Whether you’re a student yourself or the parent of one, you know how aggravating it can be to trek back and forth from class with all your necessities. Textbooks, notebooks, even netbooks and laptops have become part of the list essentials to put in your backpack every day; particularly for college students. Tablets have made a difference to some degree, but the majority of them don’t offer transition between apps that are smooth and quick enough to make note-taking and studying easy on a single device. And never mind battery life; if you didn’t leave your tablet plugged in for at least 10 hours yesterday, it probably won’t even turn on for class today. It’s just how technology works—or is it?
A Challenger Appears
Luckily, Barnes & Noble and Samsung have embarked on a joint venture to change the game for lecture- and class-friendly mobile devices. The Samsung Galaxy Tab 4 NOOK offers a veritable panacea of handy features for students on the go, from junior high up to graduate school.
What makes the Tab 4 NOOK such a great choice for students? It’s one part form, one part function, and one part finance. The Galaxy eReader gives students access to the entire online Barnes & Noble library, including any and all textbooks available in digital form, while the same device can also run note-taking apps, capture video and audio and get online for research, email and chatting with friends and family back home.
Most eReaders are designed to fulfill a singular purpose: a portable library. The Tab 4 NOOK is one of the first true hybrid devices, and that makes it different. The device is essentially a Samsung Galaxy 4 Tablet that’s been sanded down to remove all the sharp edges and then polished to promise the best presentation possible. It’s been stripped of the usual Samsung trappings and many pre-installed “junk” apps in favor of Barnes & Noble’s NOOK apps and widgets, all of which are moveable and removable to your own preference. Unlike the standard Samsung Galaxy 4 Tab, the NOOK variant lacks Samsung’s infamous My Magazine, which intrudes upon your screen with an irremovable widget that allegedly give access to multiple updates from a single location; PCWorld applauded the removal of the “feature” in the new Galaxy Note 4, so the fact that the Tab 4 NOOK lacks it altogether makes the entire experience much more pleasing from a UI perspective.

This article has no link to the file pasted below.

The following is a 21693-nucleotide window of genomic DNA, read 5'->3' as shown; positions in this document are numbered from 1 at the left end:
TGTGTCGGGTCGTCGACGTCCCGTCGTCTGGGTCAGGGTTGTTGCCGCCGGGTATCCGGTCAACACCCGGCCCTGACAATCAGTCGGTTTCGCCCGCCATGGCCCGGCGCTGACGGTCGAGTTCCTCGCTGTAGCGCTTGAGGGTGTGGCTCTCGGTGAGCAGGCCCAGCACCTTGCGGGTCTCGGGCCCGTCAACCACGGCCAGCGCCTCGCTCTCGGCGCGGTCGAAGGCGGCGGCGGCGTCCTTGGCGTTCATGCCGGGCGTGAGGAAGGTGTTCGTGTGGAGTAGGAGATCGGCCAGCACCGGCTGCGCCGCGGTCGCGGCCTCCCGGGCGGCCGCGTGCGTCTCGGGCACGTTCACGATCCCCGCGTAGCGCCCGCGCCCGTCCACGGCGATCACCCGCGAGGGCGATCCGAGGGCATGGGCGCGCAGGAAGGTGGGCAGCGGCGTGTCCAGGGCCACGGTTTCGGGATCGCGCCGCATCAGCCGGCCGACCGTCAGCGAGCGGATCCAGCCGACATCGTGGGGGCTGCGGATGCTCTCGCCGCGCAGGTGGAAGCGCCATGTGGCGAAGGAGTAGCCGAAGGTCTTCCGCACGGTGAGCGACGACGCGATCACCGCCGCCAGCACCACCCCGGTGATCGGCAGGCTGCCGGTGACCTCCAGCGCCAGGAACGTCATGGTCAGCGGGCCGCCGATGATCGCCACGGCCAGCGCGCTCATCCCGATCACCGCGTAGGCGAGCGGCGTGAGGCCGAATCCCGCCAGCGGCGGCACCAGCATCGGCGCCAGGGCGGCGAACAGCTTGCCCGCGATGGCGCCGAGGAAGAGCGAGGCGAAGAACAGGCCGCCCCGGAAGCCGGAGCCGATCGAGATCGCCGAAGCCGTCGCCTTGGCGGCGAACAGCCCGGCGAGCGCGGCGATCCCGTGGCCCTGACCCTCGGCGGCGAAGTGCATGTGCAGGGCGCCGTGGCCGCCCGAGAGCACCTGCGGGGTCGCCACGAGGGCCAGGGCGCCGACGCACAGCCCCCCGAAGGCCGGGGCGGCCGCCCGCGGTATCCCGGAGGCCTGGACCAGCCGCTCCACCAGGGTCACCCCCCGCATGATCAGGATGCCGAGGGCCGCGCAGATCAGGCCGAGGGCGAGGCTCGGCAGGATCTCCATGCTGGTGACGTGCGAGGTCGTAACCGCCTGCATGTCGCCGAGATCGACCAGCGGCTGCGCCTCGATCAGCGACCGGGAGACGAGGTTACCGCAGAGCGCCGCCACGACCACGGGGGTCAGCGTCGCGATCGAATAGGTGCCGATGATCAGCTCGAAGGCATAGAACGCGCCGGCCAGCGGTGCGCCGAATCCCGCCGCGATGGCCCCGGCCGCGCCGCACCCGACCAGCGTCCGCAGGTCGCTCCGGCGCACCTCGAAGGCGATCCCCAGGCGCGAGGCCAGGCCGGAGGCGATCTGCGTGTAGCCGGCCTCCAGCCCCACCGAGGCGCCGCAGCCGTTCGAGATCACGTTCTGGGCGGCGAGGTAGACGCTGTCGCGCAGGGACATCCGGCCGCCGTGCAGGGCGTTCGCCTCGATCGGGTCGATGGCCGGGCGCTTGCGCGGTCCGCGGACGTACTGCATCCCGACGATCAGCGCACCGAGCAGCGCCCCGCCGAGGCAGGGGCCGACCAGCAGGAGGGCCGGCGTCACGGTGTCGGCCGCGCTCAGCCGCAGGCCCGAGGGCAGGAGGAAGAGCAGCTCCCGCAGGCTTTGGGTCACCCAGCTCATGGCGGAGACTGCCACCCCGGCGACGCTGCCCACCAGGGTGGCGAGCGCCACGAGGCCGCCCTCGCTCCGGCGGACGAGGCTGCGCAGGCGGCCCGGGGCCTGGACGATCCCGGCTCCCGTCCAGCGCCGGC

Productivity and Multi-Tasking
The smaller of Samsung’s two NOOK tablets—the other clocks in at 10.1 inches, making it a bit cumbersome to carry around everywhere—offers some fantastic multi-tasking functions, allowing students to stay productive and follow along in class at the same time.
Not the least of these features is Samsung’s trademark Multi Window functionality. Reported as fully operational in the little NOOK hybrid by Engadget, this allows users to run two apps simultaneously, on the same screen. While this has become the standard in Samsung’s tablets, being able to utilize such a feature in an eReader is a definite game-changer for the educational tech market. This feature allows students to have an eBook open at the same time as their favorite note-taking app; this way they can take notes, follow along, and not worry about missing out on key lecture information or discussion while they switch between the two apps to catch up with the reading or put down a note. And unlike other devices with this kind of function, most notably laptops, the Tab 4 NOOK is small enough to carry in a purse or even a winter coat’s large inside pocket. Clocking in at less than 10 ounces in weight, users don’t have to worry about anything getting dragged down when they pack up this device to get to class.
While Gizmodo’s launch review of the Samsung Galaxy Tab 4 NOOK went so far as to ask “what’s the point?” even they declared that the main demographic for the device would be users who wanted an eReader with other, more complex functions. The tablet hybrid also comes with about $200 in freebies, including episodes of hit TV shows, free books, and even a year-long “trial” subscription to multiple nationally acclaimed magazines. Since one of these options is National Geographic, it again proves its worth to students across the country—easy access to academically accepted content just for buying a device that works just as well and costs less than half the price of the industry standard iPad? That’s more than worth it.
There are other options, but considering the Tab 4 NOOK is the only one in the current round of next-gen eReaders to offer more than eight hours of battery life in a single charge, even with Wi-Fi on and screen brightness up, it’s hard to justify getting anything else for the student in your life.